The interior must have been a sight to see, but the Internet tells us that the cinema closed in 1989 and was subsequently converted into flats. Well done, gents. A worse fate still awaited the cinema opposite.
Lisbon had its year zero in 1755, of course, when 85% of the city was lost to one of the worst earthquakes in history (tremors were felt in the Norwegian fjords). The ruins of the Carmo convent still stand in memoriam to a vanished city.
One of the few survivors was Igreja Sao Roque (St. Roch), a Jesuit place with startling amounts of marble whose main charms are nonetheless a disarmingly simple shoebox shape and trompe l’oeil ceiling frescoes.
The centre of Lisbon (Chiado, forming a flat valley between Bairro Alto & Alfama) was rebuilt in a logical grid pattern, old Rossio Square at one end and, in place of the royal palace, the vast Praca do Comercio at the other. With a huge triumphal arch opening onto a wide shopping street, symmetrical colonnaded buildings along the perimeter and an equestrian statue flanked by elephants at the centre, this monumental square is Piazza del Campidoglio on steroids.
Surely the intention is as much to dwarf and humble visitors as it is to give Lisbon back its pride. As a visitor, your boat glides up the Tagus and embarks here; your first sight of Lisbon is the largest square you have ever seen. Beat that!, the city says. Both square and king face out towards the water, the square’s very name asserts that Lisbon is open for business.
It’s a panorama as iconic as the one awaiting boat passengers to Piazzetta San Marco in Venice; a city whose days were numbered once Vasco da Gama had found a route round the Cape of Good Hope that led to the Indies.
Although it’s a transport hub, it’s not really a square where the city lives out its life. Praca do Comercio is the immaculate front room which a houseproud mum keeps for special visitors and bars the kids from using, Rossio is the lounge where everyone watches the soaps and eats dinner from their laps. As in Porto, even their equivalent to Trafalgar Square has some quite makeshift-looking housing on the upper stories.
Aside from the beggars every big city will have, there is poverty here. One news story seemed to be about a 20% pay cut for the public sector. In a Bairro Alto bar, a drugged local asked us if he should take up a job offer in Newcastle; as a make-up artist in the film industry, he was earning €85 a week. Portugal is cheaper than Britain, but that’s just about half the rent on a room in London. The young must all live with their folks. There were a few power cuts on our nights out, all momentary but frequent enough for remark. EU membership might have been worth its weight in gold when Portugal came in from the cold of Salazarist isolation, but the Euro must be killing the place now.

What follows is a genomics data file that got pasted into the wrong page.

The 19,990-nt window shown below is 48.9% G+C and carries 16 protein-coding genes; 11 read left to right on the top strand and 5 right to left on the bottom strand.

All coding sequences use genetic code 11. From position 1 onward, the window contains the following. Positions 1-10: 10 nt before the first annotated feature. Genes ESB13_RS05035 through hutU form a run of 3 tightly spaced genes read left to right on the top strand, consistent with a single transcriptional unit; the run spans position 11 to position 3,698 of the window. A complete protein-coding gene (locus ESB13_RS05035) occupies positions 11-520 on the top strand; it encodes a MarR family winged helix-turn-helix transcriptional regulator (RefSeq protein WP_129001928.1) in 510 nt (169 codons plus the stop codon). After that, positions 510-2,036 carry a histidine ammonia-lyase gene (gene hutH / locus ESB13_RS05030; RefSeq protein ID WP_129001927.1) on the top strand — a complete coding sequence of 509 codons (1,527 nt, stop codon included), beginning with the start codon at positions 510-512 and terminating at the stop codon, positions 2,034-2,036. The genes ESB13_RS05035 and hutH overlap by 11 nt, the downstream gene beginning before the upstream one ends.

Although Lisbon has a reasonably uniform feel, the quarters are distinct. Chiado is downtown, shops and big old banking HQs. Bairro Alto, where we stayed, is a blend of ageing locals and a hippy/grungy mecca for backpacker types. Its boozing goes on well into the small hours -fuelled by countless interchangeable hole-in-wall bars offering cheap cocktails- and its mornings are deathly silent. We seemed to hear Bob Marley’s greatest hits every time we opened the window. It takes a bit of digging around to find something out of the ordinary, but they do exist: Pavilhao Chines was quite an experience.
The Alfama is the oldest part of town. We only made it there towards the end of the stay but it seemed a great place to while away time, losing oneself in a maze of alleyways, sleepy and resolutely ungentrified. At its peak sits the C10th Islamic castle, captured during the Iberian reconquista (caveat emptor, there’s fuck all to see inside). South of Bairro Alto, the Cais do Sodre station is by the seafront and feels like the seedy end of town. There’s a British Bar to which we give a wide berth, expecting stag nights on their 14th pint. Later I find reference to the very bar in Tabucchi as the place where poets, novelists and critics meet up.
Most of the area feels like old sailor hangouts being regenerated. At the large covered market of Mercado da Ribeira, you can meet the face of the new, globalised Lisbon (God help them): the market has been bought and converted into a foodie mecca by Time Out.
Colonialism rises from the grave; this is an Islington (or Prenzlauer Burg, or Navigli, or Eixample) liberal’s dream of bringing his religion to the rest of the world, for their own good. All the rising chefs of Lisbon have a stall and they’re serving up high quality, inventive takes on Portuguese classic dishes, so why does it feel more like Spitalfields than Lisbon? Give the kids what they want, but they might not like what all this stuff does to their rents.
An honourable mention for the Gulbenkian museum, a metro ride away and the most rewarding way to spend €5. Gulbenkian was an oil man of Jay Gatsby means, who sat out the war in Lisbon and stayed the rest of his life. This is his collection and it’s a brisk , thrilling gallop through Antiquity, Islam, China and Japan, and European masters. Many of the great museums have so much that your brain is saturated 5% of the way through; there’s a lightness to the Gulbenkian that allows you to really enjoy everything, and it only sags slightly towards the end (he was really keen on C18th French furniture).
You reach the end feeling not-too-full of art, and your dessert is a room full of René Lalique.